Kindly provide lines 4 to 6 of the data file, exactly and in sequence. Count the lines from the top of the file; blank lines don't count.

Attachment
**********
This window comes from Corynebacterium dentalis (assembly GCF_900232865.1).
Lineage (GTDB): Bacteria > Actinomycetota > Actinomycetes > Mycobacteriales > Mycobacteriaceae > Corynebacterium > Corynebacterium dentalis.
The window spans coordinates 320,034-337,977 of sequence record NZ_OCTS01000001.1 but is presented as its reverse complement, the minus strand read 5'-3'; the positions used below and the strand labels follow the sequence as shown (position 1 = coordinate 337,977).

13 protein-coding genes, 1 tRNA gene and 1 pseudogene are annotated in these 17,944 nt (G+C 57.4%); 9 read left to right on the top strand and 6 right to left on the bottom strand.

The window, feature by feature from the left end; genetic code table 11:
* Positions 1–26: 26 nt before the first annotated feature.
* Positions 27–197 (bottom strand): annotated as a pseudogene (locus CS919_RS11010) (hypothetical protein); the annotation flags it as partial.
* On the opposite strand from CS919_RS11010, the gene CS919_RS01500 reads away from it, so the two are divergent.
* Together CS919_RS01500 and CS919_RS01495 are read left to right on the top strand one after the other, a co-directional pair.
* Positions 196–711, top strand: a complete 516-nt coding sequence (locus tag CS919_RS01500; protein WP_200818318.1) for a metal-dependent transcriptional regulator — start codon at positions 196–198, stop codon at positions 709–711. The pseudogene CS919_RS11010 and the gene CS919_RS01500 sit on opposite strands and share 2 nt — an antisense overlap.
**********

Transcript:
13 protein-coding genes, 1 tRNA gene and 1 pseudogene are annotated in these 17,944 nt (G+C 57.4%); 9 read left to right on the top strand and 6 right to left on the bottom strand.

The window, feature by feature from the left end; genetic code table 11:
* Positions 1–26: 26 nt before the first annotated feature.